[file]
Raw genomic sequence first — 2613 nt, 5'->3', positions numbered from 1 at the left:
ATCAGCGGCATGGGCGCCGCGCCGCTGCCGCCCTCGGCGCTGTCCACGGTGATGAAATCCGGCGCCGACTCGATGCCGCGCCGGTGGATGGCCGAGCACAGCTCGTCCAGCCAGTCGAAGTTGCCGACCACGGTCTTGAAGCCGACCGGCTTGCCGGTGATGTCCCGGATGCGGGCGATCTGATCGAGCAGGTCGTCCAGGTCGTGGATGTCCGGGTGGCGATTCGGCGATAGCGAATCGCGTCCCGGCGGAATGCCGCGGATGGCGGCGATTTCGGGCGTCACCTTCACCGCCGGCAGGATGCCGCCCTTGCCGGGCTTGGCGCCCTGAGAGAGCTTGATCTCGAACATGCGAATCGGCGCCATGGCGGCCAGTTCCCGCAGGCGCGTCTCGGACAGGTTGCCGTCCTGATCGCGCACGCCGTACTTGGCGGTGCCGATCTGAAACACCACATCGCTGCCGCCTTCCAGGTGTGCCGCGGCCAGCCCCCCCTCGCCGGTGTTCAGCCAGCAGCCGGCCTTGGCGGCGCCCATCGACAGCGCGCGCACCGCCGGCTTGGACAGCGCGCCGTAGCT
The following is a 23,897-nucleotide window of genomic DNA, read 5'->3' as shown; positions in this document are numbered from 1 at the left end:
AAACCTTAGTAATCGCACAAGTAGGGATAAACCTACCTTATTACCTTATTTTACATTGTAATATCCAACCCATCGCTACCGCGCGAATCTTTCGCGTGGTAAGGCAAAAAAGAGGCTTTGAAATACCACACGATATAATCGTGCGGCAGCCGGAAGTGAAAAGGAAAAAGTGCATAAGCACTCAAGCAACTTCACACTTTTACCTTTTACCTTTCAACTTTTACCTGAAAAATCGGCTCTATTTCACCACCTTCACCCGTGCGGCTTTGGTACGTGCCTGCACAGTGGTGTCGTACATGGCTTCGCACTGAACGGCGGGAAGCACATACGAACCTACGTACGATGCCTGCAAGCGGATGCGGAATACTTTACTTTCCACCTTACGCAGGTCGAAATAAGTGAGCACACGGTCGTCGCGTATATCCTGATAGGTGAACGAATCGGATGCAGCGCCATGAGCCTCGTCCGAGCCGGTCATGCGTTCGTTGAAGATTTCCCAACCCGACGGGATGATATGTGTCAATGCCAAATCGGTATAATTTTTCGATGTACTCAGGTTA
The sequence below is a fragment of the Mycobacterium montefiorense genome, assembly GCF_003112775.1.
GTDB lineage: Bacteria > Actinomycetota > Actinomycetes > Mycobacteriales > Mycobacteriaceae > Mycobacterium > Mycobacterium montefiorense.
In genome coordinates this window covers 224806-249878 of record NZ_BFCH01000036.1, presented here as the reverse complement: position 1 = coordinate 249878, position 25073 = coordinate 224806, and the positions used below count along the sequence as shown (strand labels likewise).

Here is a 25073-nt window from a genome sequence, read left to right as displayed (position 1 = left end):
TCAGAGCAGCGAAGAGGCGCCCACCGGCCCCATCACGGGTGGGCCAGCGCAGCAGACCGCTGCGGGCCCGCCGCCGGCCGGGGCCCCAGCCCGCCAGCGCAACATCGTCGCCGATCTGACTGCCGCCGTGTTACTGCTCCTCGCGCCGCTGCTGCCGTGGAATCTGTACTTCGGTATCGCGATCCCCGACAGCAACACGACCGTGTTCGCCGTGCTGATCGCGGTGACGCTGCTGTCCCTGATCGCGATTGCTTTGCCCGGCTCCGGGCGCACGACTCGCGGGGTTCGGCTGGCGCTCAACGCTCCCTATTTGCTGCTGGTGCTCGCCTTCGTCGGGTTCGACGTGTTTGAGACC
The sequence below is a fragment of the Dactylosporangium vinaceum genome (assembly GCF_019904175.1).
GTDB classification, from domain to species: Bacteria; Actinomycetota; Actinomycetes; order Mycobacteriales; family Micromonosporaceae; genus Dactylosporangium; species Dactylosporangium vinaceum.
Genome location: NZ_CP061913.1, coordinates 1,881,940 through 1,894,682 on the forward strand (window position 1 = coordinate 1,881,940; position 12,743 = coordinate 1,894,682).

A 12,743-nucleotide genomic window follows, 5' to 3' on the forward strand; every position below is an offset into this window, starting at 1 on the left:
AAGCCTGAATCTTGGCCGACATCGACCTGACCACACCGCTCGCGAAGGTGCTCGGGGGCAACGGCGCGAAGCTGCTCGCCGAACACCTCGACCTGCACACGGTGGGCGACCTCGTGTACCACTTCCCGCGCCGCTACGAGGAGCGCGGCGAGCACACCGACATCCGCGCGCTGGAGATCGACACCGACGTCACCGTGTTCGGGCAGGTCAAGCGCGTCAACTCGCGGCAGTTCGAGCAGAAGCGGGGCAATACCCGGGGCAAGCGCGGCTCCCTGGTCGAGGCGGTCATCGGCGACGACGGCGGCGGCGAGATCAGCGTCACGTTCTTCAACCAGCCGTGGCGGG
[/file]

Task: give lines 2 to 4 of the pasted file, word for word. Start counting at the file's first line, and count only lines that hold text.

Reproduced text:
ATCAGCGGCATGGGCGCCGCGCCGCTGCCGCCCTCGGCGCTGTCCACGGTGATGAAATCCGGCGCCGACTCGATGCCGCGCCGGTGGATGGCCGAGCACAGCTCGTCCAGCCAGTCGAAGTTGCCGACCACGGTCTTGAAGCCGACCGGCTTGCCGGTGATGTCCCGGATGCGGGCGATCTGATCGAGCAGGTCGTCCAGGTCGTGGATGTCCGGGTGGCGATTCGGCGATAGCGAATCGCGTCCCGGCGGAATGCCGCGGATGGCGGCGATTTCGGGCGTCACCTTCACCGCCGGCAGGATGCCGCCCTTGCCGGGCTTGGCGCCCTGAGAGAGCTTGATCTCGAACATGCGAATCGGCGCCATGGCGGCCAGTTCCCGCAGGCGCGTCTCGGACAGGTTGCCGTCCTGATCGCGCACGCCGTACTTGGCGGTGCCGATCTGAAACACCACATCGCTGCCGCCTTCCAGGTGTGCCGCGGCCAGCCCCCCCTCGCCGGTGTTCAGCCAGCAGCCGGCCTTGGCGGCGCCCATCGACAGCGCGCGCACCGCCGGCTTGGACAGCGCGCCGTAGCT
The following is a 23,897-nucleotide window of genomic DNA, read 5'->3' as shown; positions in this document are numbered from 1 at the left end:
AAACCTTAGTAATCGCACAAGTAGGGATAAACCTACCTTATTACCTTATTTTACATTGTAATATCCAACCCATCGCTACCGCGCGAATCTTTCGCGTGGTAAGGCAAAAAAGAGGCTTTGAAATACCACACGATATAATCGTGCGGCAGCCGGAAGTGAAAAGGAAAAAGTGCATAAGCACTCAAGCAACTTCACACTTTTACCTTTTACCTTTCAACTTTTACCTGAAAAATCGGCTCTATTTCACCACCTTCACCCGTGCGGCTTTGGTACGTGCCTGCACAGTGGTGTCGTACATGGCTTCGCACTGAACGGCGGGAAGCACATACGAACCTACGTACGATGCCTGCAAGCGGATGCGGAATACTTTACTTTCCACCTTACGCAGGTCGAAATAAGTGAGCACACGGTCGTCGCGTATATCCTGATAGGTGAACGAATCGGATGCAGCGCCATGAGCCTCGTCCGAGCCGGTCATGCGTTCGTTGAAGATTTCCCAACCCGACGGGATGATATGTGTCAATGCCAAATCGGTATAATTTTTCGATGTACTCAGGTTA